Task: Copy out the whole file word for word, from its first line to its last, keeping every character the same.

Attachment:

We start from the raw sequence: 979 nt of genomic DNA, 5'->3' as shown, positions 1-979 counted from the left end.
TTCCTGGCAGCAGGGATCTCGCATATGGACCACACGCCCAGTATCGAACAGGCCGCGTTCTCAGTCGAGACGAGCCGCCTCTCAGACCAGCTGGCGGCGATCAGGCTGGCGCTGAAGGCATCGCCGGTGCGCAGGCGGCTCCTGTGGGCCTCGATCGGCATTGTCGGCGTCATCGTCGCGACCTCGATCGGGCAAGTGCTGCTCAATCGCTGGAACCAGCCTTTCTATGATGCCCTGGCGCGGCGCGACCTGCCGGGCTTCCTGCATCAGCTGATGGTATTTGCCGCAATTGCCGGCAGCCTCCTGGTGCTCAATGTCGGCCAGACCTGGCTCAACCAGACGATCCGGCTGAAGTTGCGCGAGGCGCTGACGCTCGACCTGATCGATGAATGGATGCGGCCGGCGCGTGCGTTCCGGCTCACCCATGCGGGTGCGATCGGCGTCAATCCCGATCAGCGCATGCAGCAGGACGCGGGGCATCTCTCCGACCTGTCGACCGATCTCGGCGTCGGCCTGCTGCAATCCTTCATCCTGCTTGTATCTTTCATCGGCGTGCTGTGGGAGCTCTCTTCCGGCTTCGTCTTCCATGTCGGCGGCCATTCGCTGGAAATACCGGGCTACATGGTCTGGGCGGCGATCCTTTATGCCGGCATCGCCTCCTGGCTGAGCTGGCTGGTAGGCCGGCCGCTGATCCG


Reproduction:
We start from the raw sequence: 979 nt of genomic DNA, 5'->3' as shown, positions 1-979 counted from the left end.
TTCCTGGCAGCAGGGATCTCGCATATGGACCACACGCCCAGTATCGAACAGGCCGCGTTCTCAGTCGAGACGAGCCGCCTCTCAGACCAGCTGGCGGCGATCAGGCTGGCGCTGAAGGCATCGCCGGTGCGCAGGCGGCTCCTGTGGGCCTCGATCGGCATTGTCGGCGTCATCGTCGCGACCTCGATCGGGCAAGTGCTGCTCAATCGCTGGAACCAGCCTTTCTATGATGCCCTGGCGCGGCGCGACCTGCCGGGCTTCCTGCATCAGCTGATGGTATTTGCCGCAATTGCCGGCAGCCTCCTGGTGCTCAATGTCGGCCAGACCTGGCTCAACCAGACGATCCGGCTGAAGTTGCGCGAGGCGCTGACGCTCGACCTGATCGATGAATGGATGCGGCCGGCGCGTGCGTTCCGGCTCACCCATGCGGGTGCGATCGGCGTCAATCCCGATCAGCGCATGCAGCAGGACGCGGGGCATCTCTCCGACCTGTCGACCGATCTCGGCGTCGGCCTGCTGCAATCCTTCATCCTGCTTGTATCTTTCATCGGCGTGCTGTGGGAGCTCTCTTCCGGCTTCGTCTTCCATGTCGGCGGCCATTCGCTGGAAATACCGGGCTACATGGTCTGGGCGGCGATCCTTTATGCCGGCATCGCCTCCTGGCTGAGCTGGCTGGTAGGCCGGCCGCTGATCCG